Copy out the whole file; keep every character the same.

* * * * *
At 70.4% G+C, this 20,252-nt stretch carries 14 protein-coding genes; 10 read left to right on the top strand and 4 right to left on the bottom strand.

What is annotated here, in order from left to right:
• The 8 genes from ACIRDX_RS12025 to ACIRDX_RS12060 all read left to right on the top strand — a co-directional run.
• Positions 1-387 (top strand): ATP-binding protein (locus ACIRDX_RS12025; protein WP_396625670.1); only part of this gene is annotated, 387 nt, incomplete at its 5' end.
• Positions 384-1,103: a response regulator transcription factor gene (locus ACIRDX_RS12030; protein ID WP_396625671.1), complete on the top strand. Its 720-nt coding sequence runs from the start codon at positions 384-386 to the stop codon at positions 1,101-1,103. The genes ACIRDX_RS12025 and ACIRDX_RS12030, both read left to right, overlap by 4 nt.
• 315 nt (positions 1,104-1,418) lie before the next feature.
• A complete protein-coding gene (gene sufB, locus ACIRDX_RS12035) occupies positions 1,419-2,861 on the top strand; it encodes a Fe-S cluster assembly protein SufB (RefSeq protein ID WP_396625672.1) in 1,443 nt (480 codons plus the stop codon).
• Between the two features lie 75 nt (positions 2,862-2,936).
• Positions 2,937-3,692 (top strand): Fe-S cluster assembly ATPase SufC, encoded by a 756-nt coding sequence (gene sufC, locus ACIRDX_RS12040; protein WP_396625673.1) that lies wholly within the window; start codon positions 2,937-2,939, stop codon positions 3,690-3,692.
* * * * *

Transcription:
At 70.4% G+C, this 20,252-nt stretch carries 14 protein-coding genes; 10 read left to right on the top strand and 4 right to left on the bottom strand.

What is annotated here, in order from left to right:
• The 8 genes from ACIRDX_RS12025 to ACIRDX_RS12060 all read left to right on the top strand — a co-directional run.
• Positions 1-387 (top strand): ATP-binding protein (locus ACIRDX_RS12025; protein WP_396625670.1); only part of this gene is annotated, 387 nt, incomplete at its 5' end.
• Positions 384-1,103: a response regulator transcription factor gene (locus ACIRDX_RS12030; protein ID WP_396625671.1), complete on the top strand. Its 720-nt coding sequence runs from the start codon at positions 384-386 to the stop codon at positions 1,101-1,103. The genes ACIRDX_RS12025 and ACIRDX_RS12030, both read left to right, overlap by 4 nt.
• 315 nt (positions 1,104-1,418) lie before the next feature.
• A complete protein-coding gene (gene sufB, locus ACIRDX_RS12035) occupies positions 1,419-2,861 on the top strand; it encodes a Fe-S cluster assembly protein SufB (RefSeq protein ID WP_396625672.1) in 1,443 nt (480 codons plus the stop codon).
• Between the two features lie 75 nt (positions 2,862-2,936).
• Positions 2,937-3,692 (top strand): Fe-S cluster assembly ATPase SufC, encoded by a 756-nt coding sequence (gene sufC, locus ACIRDX_RS12040; protein WP_396625673.1) that lies wholly within the window; start codon positions 2,937-2,939, stop codon positions 3,690-3,692.